7 Simple Techniques To Make You A Better Fly Angler

The question comes up again and again and again any time you’re in the business of writing how-to articles in the fly fishing world. “How Do I Get Better?” Usually, that really means, “How Do I Catch More Fish,” but for me, I think those are actually two different topics. This whole blog is dedicated to helping you catch fish, but if you want to become a better fly angler, well then, all it takes is a few new habits. If you only want to catch fish, then Join The Tribe and make sure you have the right flies. 

1) Always Be Prepared

Showing up prepared isn’t just about having the right flies, but it’s being prepared for anything that gets thrown your way. Have an emergency kit in your truck or drift boat, keep a backup pair of pliers ready in case you drop the first pair, and keep some water and maybe even your favorite candy bar inside a lunchbox to get you through the day. Being prepared means a lot of things.

Learn How To Share Your River With Other Anglers
If you can talk to the angler next to you, you might be too close to each other.

2) Share The River

A lot of newbies don’t really understand this concept at first, so if you see someone creeping in on your turf, don’t assume that they know what they’re doing. The general rule of sharing the river means that you should keep the distance of two casts apart from each fisherman, or more. If you can have a conversation with them you’re probably too close, unless you’re talking to a buddy. If you’re in a boat, that means not paddling through where someone is fishing, but waiting or going around the longest way possible if waiting isn’t an option.

3) Learn To Tie Your Own Flies

The more you know about the tools you use, the more effective they become. If you know every material that goes into each of your flies, then you will know how each fly and each segment of the fly will react in the water. Then you can adapt your fly choice and presentation to better match your local fishery and start catching more fish more consistently than ever.

Want to get a new fly tying kit sent to your door every month, complete with a step-by-step instruction on how to tie it up? Sign up for a Postfly fly tying subscription here.

Tie Your Own Flies And You'll Catch More Fish
The closer your flies match to the forage in your local fishery, the more effective they’ll become.

4) Teach Others To Fly Fish

Teaching has this weird effect of not only spreading the passion to more people, but it also gives you a better understanding of the principles that you’re teaching at the same time. Take fly casting for example. I’ve always been confident in my fly cast, but once I started teaching friends and family how to cast I better understand the mechanics of the cast. I can know to slow down each individual movement to make sure my cast is the most accurate, and that makes teaching someone else even easier. It’s a pretty nice cycle.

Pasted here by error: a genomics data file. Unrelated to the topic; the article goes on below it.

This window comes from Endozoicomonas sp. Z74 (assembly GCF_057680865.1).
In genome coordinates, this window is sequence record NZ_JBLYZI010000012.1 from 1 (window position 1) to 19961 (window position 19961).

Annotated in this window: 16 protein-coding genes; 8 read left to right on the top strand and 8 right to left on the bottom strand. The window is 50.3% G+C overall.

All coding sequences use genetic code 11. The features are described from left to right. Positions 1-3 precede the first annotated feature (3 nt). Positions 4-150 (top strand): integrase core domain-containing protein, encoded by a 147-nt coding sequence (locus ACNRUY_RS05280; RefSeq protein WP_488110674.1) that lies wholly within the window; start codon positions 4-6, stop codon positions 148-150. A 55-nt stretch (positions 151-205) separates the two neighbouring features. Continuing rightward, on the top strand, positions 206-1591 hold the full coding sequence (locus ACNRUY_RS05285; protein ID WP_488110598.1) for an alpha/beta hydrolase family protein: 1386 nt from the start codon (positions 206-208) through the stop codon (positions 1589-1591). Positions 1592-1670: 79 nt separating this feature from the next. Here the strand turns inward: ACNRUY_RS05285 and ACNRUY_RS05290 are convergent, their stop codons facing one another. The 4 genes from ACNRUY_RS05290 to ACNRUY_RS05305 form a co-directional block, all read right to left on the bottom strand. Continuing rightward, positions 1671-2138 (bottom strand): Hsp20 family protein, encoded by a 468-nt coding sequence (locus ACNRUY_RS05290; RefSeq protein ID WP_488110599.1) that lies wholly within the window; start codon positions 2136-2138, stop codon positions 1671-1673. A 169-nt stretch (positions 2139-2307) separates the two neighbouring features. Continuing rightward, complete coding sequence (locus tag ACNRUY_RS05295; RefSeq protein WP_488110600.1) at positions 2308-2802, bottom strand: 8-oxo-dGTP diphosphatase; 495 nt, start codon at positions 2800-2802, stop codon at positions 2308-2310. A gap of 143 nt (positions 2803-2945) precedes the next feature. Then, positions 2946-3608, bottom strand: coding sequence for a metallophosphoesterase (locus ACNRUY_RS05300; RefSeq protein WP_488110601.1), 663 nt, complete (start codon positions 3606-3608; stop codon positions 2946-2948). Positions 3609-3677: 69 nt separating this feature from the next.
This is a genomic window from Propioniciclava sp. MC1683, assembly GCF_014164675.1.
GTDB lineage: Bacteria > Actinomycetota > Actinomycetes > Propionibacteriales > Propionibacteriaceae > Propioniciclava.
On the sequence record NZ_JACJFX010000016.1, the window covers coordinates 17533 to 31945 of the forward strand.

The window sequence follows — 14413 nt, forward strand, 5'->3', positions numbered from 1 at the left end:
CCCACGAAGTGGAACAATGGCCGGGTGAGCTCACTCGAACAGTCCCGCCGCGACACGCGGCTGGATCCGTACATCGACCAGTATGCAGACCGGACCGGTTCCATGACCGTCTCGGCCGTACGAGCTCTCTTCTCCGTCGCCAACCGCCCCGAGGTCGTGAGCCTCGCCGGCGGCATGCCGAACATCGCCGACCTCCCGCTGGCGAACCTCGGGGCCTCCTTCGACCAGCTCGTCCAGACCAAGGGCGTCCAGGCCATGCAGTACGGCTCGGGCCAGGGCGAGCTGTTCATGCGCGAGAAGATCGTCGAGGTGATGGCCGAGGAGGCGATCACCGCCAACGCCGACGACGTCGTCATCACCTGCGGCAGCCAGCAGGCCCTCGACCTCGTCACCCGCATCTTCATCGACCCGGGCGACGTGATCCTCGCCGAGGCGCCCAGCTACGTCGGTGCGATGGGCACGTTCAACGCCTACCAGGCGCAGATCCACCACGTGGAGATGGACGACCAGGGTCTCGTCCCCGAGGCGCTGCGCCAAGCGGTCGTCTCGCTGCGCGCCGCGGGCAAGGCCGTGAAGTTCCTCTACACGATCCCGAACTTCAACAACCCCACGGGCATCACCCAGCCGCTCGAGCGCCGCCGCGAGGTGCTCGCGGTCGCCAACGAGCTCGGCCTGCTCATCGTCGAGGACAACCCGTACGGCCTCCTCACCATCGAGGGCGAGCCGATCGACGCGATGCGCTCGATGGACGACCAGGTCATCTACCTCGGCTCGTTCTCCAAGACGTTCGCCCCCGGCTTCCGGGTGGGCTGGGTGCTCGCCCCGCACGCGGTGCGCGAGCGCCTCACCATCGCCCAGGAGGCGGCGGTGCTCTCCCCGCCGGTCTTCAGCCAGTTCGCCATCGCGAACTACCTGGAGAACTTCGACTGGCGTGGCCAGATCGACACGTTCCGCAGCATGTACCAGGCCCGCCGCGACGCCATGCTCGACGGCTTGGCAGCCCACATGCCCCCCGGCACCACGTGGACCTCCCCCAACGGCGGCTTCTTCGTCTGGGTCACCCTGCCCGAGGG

5) Practice Catch & Release

Speaking of the cycle, the one you should care most for is the cycle keeping fish in your local waters big and healthy. I’m not saying you should never eat a fish and if you do you’re going to be banished from the fly fishing community. I’m just saying that the majority of your fishing should be catch and release so your local fishery has a chance to sustain a healthy population of fish, without bearing too much impact from fly anglers. Plus, it’s pretty great to watch them swim away.

Practice Catch And Release For The Health Of The Fishery
The more anglers there are that practice catch and release, the less of a burden fishing puts on the fishery.

6) Respect Your Fishery

This goes back to catch and release in some ways, but mostly it’s the little things like not wading through beds, or casting to spawning fish, and picking up any trash that you see on the bank or floating in the river. The more you do to protect where you fish, the better you’ll be able to enjoy it. No one wants to pick plastic off their fly, and fish sure don’t want to eat it, so why not clean it up?

7) Join The Community

It’s like wasting all of your college years with “extracurricular activities” instead of joining other people for extracurricular. The fly fishing community is great, but you’d never know that unless you go out there and experience it for yourself. Join a local fly tying night, look for local clubs, pitch in at nearby river cleanups; no matter where you live there’s sure to be a handful of people that love fly fishing just as much as you.

The easiest way to join the fly fishing community? Sign up for Postfly and Join The Tribe of thousands of anglers just like you.

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